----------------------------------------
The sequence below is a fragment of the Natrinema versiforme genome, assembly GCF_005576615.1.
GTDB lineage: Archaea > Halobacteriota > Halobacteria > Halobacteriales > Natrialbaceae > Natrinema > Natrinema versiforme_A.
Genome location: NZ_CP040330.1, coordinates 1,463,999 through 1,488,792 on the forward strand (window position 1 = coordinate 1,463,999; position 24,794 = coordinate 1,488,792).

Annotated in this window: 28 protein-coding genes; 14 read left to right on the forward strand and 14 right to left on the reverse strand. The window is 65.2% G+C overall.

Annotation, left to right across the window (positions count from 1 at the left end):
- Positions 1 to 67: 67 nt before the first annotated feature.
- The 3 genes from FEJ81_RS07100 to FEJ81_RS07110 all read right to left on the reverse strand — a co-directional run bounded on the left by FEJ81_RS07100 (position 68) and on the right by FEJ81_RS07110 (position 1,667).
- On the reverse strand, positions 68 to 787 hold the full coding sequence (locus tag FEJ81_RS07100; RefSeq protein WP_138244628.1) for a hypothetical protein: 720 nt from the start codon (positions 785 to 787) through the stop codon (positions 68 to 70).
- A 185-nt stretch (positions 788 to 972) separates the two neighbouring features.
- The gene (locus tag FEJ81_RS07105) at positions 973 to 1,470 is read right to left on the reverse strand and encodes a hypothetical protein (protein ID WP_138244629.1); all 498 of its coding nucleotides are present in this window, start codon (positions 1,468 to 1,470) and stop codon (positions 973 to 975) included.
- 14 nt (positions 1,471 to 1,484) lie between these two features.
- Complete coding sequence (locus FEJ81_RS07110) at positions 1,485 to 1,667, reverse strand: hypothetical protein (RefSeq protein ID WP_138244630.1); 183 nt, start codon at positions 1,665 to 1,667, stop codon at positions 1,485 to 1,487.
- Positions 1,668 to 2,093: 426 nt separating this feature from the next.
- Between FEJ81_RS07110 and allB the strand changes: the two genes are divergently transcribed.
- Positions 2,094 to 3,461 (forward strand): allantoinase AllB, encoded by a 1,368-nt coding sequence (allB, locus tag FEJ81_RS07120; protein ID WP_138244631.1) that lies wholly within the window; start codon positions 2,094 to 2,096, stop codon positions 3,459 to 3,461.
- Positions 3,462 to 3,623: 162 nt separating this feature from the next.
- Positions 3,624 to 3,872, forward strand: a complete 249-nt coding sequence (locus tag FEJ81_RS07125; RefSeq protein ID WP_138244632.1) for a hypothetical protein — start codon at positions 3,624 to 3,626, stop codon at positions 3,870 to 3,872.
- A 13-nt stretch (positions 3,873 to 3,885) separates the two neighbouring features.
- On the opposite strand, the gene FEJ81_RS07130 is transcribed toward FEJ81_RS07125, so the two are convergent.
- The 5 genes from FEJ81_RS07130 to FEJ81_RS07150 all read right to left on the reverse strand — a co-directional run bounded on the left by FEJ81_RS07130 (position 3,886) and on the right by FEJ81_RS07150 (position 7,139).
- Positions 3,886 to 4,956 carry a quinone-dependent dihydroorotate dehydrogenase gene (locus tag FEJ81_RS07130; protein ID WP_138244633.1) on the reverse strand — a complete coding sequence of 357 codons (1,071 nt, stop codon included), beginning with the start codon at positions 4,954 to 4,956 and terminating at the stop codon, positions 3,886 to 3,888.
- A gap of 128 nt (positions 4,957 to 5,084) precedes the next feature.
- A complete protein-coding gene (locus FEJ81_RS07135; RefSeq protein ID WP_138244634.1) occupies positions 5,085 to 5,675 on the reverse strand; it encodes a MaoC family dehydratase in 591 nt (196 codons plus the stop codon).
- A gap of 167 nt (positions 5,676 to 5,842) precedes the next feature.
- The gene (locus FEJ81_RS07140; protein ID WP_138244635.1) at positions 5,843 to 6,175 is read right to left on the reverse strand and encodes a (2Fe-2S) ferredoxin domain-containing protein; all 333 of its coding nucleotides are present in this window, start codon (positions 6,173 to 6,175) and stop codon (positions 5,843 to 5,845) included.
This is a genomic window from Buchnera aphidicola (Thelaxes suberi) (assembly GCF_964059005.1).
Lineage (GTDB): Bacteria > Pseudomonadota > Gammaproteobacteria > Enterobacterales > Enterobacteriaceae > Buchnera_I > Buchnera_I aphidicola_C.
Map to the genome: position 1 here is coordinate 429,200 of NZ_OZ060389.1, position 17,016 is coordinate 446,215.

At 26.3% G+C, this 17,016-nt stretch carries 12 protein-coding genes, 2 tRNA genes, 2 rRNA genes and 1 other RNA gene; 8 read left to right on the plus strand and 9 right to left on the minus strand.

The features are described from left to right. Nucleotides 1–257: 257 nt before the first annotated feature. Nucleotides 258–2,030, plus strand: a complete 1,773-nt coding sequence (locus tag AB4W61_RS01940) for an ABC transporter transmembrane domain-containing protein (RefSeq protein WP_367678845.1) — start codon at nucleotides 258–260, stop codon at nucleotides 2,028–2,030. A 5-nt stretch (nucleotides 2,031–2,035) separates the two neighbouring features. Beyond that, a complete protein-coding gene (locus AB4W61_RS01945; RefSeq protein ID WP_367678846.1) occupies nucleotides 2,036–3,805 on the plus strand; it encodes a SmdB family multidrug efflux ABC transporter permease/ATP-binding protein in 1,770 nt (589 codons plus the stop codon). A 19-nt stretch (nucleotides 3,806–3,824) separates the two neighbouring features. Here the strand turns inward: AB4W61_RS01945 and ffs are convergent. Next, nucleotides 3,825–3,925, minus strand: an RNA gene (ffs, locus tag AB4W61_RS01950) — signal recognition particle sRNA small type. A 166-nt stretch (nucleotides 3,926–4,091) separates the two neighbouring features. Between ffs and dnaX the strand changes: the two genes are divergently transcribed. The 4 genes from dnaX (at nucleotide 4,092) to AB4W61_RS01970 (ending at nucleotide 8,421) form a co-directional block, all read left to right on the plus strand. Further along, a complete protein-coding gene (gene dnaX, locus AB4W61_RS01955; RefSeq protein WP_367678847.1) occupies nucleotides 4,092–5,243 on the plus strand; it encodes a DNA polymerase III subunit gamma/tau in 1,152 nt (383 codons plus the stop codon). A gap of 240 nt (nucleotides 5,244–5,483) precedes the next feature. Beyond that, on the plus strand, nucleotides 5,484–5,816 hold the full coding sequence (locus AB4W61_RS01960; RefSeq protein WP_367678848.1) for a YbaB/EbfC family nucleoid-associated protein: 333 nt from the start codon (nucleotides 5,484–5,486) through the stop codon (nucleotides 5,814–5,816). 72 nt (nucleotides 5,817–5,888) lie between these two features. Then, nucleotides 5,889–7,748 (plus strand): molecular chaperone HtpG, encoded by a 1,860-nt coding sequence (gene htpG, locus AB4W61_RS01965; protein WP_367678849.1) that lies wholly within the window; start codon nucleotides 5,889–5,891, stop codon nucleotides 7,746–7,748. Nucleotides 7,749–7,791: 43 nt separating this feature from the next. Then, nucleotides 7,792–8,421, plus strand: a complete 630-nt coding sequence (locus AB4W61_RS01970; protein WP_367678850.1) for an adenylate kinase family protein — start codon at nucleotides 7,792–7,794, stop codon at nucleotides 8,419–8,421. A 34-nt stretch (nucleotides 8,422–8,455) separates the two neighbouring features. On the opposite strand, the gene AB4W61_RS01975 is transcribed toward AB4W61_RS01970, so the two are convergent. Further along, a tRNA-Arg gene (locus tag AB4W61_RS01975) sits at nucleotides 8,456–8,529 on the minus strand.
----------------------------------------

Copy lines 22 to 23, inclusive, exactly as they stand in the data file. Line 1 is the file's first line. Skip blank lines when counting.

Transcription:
- A gap of 128 nt (positions 4,957 to 5,084) precedes the next feature.
- A complete protein-coding gene (locus FEJ81_RS07135; RefSeq protein ID WP_138244634.1) occupies positions 5,085 to 5,675 on the reverse strand; it encodes a MaoC family dehydratase in 591 nt (196 codons plus the stop codon).